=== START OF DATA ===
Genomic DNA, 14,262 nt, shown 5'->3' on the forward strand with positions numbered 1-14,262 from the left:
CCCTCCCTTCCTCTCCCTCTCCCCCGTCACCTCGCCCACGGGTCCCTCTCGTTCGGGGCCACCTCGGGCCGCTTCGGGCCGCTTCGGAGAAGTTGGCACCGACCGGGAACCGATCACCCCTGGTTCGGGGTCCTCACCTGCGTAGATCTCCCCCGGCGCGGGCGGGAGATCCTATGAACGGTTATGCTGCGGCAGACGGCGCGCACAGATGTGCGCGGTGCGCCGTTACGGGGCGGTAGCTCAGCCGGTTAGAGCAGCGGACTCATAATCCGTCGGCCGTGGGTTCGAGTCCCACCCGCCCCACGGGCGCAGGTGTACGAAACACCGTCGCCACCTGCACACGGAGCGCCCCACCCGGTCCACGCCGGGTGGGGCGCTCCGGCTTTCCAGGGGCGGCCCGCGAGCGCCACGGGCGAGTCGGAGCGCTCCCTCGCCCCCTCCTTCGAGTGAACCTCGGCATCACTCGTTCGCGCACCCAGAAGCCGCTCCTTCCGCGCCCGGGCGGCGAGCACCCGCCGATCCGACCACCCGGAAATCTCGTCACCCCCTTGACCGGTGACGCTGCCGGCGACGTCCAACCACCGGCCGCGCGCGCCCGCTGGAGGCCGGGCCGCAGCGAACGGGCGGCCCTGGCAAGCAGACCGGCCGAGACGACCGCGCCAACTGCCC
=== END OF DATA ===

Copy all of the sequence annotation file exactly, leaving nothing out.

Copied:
Genomic DNA, 14,262 nt, shown 5'->3' on the forward strand with positions numbered 1-14,262 from the left:
CCCTCCCTTCCTCTCCCTCTCCCCCGTCACCTCGCCCACGGGTCCCTCTCGTTCGGGGCCACCTCGGGCCGCTTCGGGCCGCTTCGGAGAAGTTGGCACCGACCGGGAACCGATCACCCCTGGTTCGGGGTCCTCACCTGCGTAGATCTCCCCCGGCGCGGGCGGGAGATCCTATGAACGGTTATGCTGCGGCAGACGGCGCGCACAGATGTGCGCGGTGCGCCGTTACGGGGCGGTAGCTCAGCCGGTTAGAGCAGCGGACTCATAATCCGTCGGCCGTGGGTTCGAGTCCCACCCGCCCCACGGGCGCAGGTGTACGAAACACCGTCGCCACCTGCACACGGAGCGCCCCACCCGGTCCACGCCGGGTGGGGCGCTCCGGCTTTCCAGGGGCGGCCCGCGAGCGCCACGGGCGAGTCGGAGCGCTCCCTCGCCCCCTCCTTCGAGTGAACCTCGGCATCACTCGTTCGCGCACCCAGAAGCCGCTCCTTCCGCGCCCGGGCGGCGAGCACCCGCCGATCCGACCACCCGGAAATCTCGTCACCCCCTTGACCGGTGACGCTGCCGGCGACGTCCAACCACCGGCCGCGCGCGCCCGCTGGAGGCCGGGCCGCAGCGAACGGGCGGCCCTGGCAAGCAGACCGGCCGAGACGACCGCGCCAACTGCCC